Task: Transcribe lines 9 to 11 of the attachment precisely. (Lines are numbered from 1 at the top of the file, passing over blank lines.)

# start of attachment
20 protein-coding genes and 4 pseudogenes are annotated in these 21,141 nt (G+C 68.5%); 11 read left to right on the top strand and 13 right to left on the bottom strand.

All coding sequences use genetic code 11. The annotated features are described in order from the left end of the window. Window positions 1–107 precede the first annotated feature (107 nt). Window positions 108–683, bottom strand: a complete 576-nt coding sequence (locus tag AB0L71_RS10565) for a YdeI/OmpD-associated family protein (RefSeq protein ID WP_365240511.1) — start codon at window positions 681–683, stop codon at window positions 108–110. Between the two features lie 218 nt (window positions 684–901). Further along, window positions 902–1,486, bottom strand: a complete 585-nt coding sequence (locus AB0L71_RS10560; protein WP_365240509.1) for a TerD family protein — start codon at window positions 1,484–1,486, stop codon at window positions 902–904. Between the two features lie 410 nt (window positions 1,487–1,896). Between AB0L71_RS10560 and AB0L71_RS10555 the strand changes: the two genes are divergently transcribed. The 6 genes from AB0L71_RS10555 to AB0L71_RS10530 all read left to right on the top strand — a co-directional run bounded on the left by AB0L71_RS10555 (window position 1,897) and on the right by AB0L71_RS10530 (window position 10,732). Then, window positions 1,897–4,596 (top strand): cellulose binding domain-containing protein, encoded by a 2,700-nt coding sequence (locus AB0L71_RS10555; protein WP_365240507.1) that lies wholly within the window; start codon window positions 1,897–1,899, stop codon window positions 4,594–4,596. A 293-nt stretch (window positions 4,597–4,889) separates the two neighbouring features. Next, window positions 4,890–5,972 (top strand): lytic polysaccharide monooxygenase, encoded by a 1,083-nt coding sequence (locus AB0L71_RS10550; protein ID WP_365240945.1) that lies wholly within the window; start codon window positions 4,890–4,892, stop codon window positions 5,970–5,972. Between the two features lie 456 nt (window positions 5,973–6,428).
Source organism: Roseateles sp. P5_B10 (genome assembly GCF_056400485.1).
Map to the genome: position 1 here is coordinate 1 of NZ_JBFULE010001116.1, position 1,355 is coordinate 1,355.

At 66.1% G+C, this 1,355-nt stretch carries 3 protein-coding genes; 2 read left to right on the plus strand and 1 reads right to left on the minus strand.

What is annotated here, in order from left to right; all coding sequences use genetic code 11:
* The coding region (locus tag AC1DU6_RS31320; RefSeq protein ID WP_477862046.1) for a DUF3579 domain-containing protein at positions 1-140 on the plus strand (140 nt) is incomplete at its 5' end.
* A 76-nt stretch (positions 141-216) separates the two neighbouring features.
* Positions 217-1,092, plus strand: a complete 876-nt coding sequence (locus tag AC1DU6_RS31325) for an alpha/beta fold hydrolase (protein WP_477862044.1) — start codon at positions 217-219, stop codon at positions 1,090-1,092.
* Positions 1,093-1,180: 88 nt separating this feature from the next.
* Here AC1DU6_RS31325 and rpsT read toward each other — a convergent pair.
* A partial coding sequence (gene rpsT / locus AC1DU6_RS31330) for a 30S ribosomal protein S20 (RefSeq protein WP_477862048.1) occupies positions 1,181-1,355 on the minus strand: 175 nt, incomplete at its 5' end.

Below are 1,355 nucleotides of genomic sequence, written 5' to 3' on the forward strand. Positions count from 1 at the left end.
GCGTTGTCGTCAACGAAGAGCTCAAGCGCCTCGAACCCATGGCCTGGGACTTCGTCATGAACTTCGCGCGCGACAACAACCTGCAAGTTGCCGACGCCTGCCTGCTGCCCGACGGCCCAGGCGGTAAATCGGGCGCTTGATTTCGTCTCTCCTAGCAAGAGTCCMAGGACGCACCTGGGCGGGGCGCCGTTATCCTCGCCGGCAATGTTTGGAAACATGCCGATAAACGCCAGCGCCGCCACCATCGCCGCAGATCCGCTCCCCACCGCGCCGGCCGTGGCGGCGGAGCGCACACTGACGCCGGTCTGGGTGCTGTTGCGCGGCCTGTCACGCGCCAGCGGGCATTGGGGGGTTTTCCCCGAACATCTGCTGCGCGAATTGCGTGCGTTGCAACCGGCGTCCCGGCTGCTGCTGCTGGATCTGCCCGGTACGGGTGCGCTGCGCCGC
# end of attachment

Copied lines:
* Positions 217-1,092, plus strand: a complete 876-nt coding sequence (locus tag AC1DU6_RS31325) for an alpha/beta fold hydrolase (protein WP_477862044.1) — start codon at positions 217-219, stop codon at positions 1,090-1,092.
* Positions 1,093-1,180: 88 nt separating this feature from the next.
* Here AC1DU6_RS31325 and rpsT read toward each other — a convergent pair.